1987–88 Chicago Bulls season
|1987–88 Chicago Bulls season|
|Scottie Pippen's Rookie Season|
|Head coach||Doug Collins|
|Place||Division: 2nd (Central)
Conference: 3rd (Eastern)
|Playoff finish||East Conference Semifinals
The 1987–88 Chicago Bulls season was the 22nd season of the franchise in the National Basketball Association (NBA).
Note: This is not an extensive list; it only covers the first round, and notable post-first round picks.
|1||10||Horace Grant||F||United States||Clemson|
|2||28||Rickie Winslow||F||United States||Houston|
|4||79||Jack Haley||C||United States||UCLA|
Chicago Bulls roster
Jordan was indisputably great, and Oakley, who led the league in total rebounds (1,066), was outstanding. Still, the Bulls lacked a quality supporting cast. They took a major step toward alleviating that problem at the 1987 NBA Draft, when Vice President of Basketball Operations Jerry Krause acquired two players who would be vital cogs in Chicago's future championship machine. With two picks in the top 10, Krause selected Olden Polynice at No. 8 and Horace Grant at No. 10. He then traded Polynice and draft considerations to the Seattle SuperSonics for Scottie Pippen, whom the Sonics had grabbed with the fifth pick.
With Grant and Pippen on board the Bulls began to show their stuff in 1987-88, forging a 50-32 record, their best mark since 1973-74. Chicago finished in a second-place tie with Atlanta in a competitive Central Division won by the surging Detroit Pistons. The Bulls made some noise in the playoffs, defeating the Cleveland Cavaliers in a five-game first-round series, but then fell to Detroit in the Eastern Conference Semifinals.
Oakley and the Los Angeles Clippers' Michael Cage engaged in a nip-and-tuck battle for the league's rebounding title, which came down to the last day of the regular season. On April 22 against Cleveland, Oakley put the pressure on Cage by pulling down 35 rebounds, the second-highest total in Bulls history behind Tom Boerwinkle's 37 in 1970. Two days later, however, Cage grabbed 30 boards in a game against Seattle, just enough to edge Oakley by the slimmest of margins, 13.03 per game to 13.00. Cage played in 10 fewer games than Oakley, however, so Oakley led the NBA in total rebounds for the second consecutive year, with 1,066.
Jordan led the league in scoring (35.0 ppg) and steals (3.16 per game). He won almost every major award, including Most Valuable Player, Defensive Player of the Year, All-NBA First Team Honors and NBA All-Defensive First Team Honors. However, the finals and most important prizes eluded him until the 1990-1991 season.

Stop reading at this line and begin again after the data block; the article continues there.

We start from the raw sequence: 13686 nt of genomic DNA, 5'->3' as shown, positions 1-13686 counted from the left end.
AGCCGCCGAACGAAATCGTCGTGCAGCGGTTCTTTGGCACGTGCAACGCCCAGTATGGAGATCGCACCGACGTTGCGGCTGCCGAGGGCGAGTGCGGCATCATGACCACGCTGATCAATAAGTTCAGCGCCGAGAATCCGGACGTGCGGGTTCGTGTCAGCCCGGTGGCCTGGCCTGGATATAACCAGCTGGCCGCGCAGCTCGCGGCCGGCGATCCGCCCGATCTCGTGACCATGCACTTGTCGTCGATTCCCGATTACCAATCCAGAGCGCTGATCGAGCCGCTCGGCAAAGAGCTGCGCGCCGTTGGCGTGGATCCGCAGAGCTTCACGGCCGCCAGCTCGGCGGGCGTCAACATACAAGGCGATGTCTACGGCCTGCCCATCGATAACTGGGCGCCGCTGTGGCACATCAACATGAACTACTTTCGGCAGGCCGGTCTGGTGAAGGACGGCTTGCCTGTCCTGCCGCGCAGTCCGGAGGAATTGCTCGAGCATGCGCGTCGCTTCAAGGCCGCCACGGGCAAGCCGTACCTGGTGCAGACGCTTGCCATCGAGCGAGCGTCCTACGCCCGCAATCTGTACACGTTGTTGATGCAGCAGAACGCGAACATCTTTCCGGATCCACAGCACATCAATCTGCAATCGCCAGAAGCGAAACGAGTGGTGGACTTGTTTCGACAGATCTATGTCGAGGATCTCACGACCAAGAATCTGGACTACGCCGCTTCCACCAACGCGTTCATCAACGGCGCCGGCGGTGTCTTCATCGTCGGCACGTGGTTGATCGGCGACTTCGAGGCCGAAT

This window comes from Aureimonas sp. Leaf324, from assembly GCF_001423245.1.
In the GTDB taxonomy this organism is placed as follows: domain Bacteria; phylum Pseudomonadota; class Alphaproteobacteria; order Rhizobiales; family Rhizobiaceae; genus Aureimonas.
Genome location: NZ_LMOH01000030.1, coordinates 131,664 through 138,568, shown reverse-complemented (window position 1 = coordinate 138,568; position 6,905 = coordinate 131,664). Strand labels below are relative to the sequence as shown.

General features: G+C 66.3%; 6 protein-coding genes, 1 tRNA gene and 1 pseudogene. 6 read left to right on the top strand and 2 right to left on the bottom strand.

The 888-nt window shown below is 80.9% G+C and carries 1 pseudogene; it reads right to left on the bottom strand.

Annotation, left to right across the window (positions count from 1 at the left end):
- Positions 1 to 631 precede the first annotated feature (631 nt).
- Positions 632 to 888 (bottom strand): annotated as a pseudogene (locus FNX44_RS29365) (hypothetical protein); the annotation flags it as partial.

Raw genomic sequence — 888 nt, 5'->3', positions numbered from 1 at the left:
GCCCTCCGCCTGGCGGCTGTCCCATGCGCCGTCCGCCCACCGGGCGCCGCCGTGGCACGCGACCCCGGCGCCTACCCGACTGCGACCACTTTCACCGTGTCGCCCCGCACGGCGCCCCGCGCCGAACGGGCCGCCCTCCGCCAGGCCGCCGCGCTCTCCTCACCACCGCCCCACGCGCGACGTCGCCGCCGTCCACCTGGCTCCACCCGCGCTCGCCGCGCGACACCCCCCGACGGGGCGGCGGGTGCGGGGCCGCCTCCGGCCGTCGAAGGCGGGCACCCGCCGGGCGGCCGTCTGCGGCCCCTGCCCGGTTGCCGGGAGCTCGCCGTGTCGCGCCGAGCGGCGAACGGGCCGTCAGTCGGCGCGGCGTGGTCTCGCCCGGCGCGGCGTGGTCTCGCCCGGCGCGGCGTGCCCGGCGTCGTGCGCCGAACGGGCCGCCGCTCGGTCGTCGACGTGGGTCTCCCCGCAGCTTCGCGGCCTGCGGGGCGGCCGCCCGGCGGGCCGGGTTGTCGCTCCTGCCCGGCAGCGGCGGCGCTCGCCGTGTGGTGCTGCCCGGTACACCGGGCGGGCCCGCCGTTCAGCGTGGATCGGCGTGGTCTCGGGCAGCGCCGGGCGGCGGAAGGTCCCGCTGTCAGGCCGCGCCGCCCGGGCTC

East First Round
- Game 1 @ Chicago Stadium, Chicago (April 28): Chicago 104, Cleveland 93
- Game 2 @ Chicago Stadium, Chicago (May 1): Chicago 106, Cleveland 101
- Game 3 @ The Coliseum, Richfield (May 3): Cleveland 110, Chicago 102
- Game 4 @ The Coliseum, Richfield (May 5): Cleveland 97, Chicago 91
- Game 5 @ Chicago Stadium, Chicago (May 8): Chicago 107, Cleveland 101
Last Playoff Meeting: Not available (first playoff series)
East Conference Semifinals
- Game 1 @ Pontiac Silverdome, Pontiac (May 10): Detroit 93, Chicago 82
- Game 2 @ Pontiac Silverdome, Pontiac (May 12): Chicago 105, Detroit 95
- Game 3 @ Chicago Stadium, Chicago (May 14): Detroit 101, Chicago 79
- Game 4 @ Chicago Stadium, Chicago (May 15): Detroit 96, Chicago 77
- Game 5 @ Pontiac Silverdome, Pontiac (May 18): Detroit 102, Chicago 95
Last Playoff Meeting: 1974 Western Conference Semifinals (Chicago won 4-3)
Awards and records
- Michael Jordan, NBA Most Valuable Player Award
- Michael Jordan, NBA Defensive Player of the Year Award
- Michael Jordan, NBA All-Star Weekend Slam Dunk Contest Winner
- Michael Jordan, NBA All-Star Game Most Valuable Player Award
- Jerry Krause, NBA Executive of the Year Award
- Michael Jordan, All-NBA First Team
- Michael Jordan, NBA All-Defensive First Team
- Michael Jordan, NBA All-Star Game
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